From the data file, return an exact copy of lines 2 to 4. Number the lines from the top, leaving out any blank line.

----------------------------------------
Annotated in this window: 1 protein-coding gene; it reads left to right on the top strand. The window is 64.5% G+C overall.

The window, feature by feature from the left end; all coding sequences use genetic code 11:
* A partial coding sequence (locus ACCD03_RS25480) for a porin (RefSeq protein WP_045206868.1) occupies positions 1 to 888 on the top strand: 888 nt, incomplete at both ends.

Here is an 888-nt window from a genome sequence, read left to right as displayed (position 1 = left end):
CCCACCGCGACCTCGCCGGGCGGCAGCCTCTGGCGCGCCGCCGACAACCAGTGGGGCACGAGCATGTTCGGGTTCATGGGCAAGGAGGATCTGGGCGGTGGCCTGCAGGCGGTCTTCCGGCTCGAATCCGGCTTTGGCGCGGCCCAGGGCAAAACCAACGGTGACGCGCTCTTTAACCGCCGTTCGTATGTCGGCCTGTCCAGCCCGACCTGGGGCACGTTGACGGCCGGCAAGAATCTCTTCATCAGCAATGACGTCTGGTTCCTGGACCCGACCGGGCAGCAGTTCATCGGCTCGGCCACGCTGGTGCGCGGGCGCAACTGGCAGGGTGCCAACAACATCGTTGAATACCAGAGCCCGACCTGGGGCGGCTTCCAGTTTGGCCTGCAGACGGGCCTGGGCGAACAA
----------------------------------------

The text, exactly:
The window, feature by feature from the left end; all coding sequences use genetic code 11:
* A partial coding sequence (locus ACCD03_RS25480) for a porin (RefSeq protein WP_045206868.1) occupies positions 1 to 888 on the top strand: 888 nt, incomplete at both ends.

Here is an 888-nt window from a genome sequence, read left to right as displayed (position 1 = left end):